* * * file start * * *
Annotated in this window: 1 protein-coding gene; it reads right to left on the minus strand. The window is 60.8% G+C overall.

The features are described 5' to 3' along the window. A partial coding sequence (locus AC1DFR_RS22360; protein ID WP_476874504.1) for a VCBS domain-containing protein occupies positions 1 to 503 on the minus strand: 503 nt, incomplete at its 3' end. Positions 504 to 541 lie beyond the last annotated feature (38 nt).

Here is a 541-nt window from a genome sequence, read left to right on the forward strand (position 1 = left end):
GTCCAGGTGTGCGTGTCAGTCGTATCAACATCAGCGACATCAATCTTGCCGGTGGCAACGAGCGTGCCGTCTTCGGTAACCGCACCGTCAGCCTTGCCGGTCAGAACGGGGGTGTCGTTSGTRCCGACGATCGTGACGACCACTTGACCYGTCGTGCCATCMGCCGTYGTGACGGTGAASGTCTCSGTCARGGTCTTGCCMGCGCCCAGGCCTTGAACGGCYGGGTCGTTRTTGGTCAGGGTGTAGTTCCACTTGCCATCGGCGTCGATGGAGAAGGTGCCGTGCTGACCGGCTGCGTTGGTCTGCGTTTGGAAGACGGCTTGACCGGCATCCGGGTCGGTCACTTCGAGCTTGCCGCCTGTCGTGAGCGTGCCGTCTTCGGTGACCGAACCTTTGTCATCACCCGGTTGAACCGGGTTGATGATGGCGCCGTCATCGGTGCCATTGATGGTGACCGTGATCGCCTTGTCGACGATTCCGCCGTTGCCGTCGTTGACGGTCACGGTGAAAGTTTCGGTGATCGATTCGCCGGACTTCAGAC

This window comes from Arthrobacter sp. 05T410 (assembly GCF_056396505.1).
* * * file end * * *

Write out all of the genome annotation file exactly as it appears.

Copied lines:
Annotated in this window: 1 protein-coding gene; it reads right to left on the minus strand. The window is 60.8% G+C overall.

The features are described 5' to 3' along the window. A partial coding sequence (locus AC1DFR_RS22360; protein ID WP_476874504.1) for a VCBS domain-containing protein occupies positions 1 to 503 on the minus strand: 503 nt, incomplete at its 3' end. Positions 504 to 541 lie beyond the last annotated feature (38 nt).

Here is a 541-nt window from a genome sequence, read left to right on the forward strand (position 1 = left end):
GTCCAGGTGTGCGTGTCAGTCGTATCAACATCAGCGACATCAATCTTGCCGGTGGCAACGAGCGTGCCGTCTTCGGTAACCGCACCGTCAGCCTTGCCGGTCAGAACGGGGGTGTCGTTSGTRCCGACGATCGTGACGACCACTTGACCYGTCGTGCCATCMGCCGTYGTGACGGTGAASGTCTCSGTCARGGTCTTGCCMGCGCCCAGGCCTTGAACGGCYGGGTCGTTRTTGGTCAGGGTGTAGTTCCACTTGCCATCGGCGTCGATGGAGAAGGTGCCGTGCTGACCGGCTGCGTTGGTCTGCGTTTGGAAGACGGCTTGACCGGCATCCGGGTCGGTCACTTCGAGCTTGCCGCCTGTCGTGAGCGTGCCGTCTTCGGTGACCGAACCTTTGTCATCACCCGGTTGAACCGGGTTGATGATGGCGCCGTCATCGGTGCCATTGATGGTGACCGTGATCGCCTTGTCGACGATTCCGCCGTTGCCGTCGTTGACGGTCACGGTGAAAGTTTCGGTGATCGATTCGCCGGACTTCAGAC

This window comes from Arthrobacter sp. 05T410 (assembly GCF_056396505.1).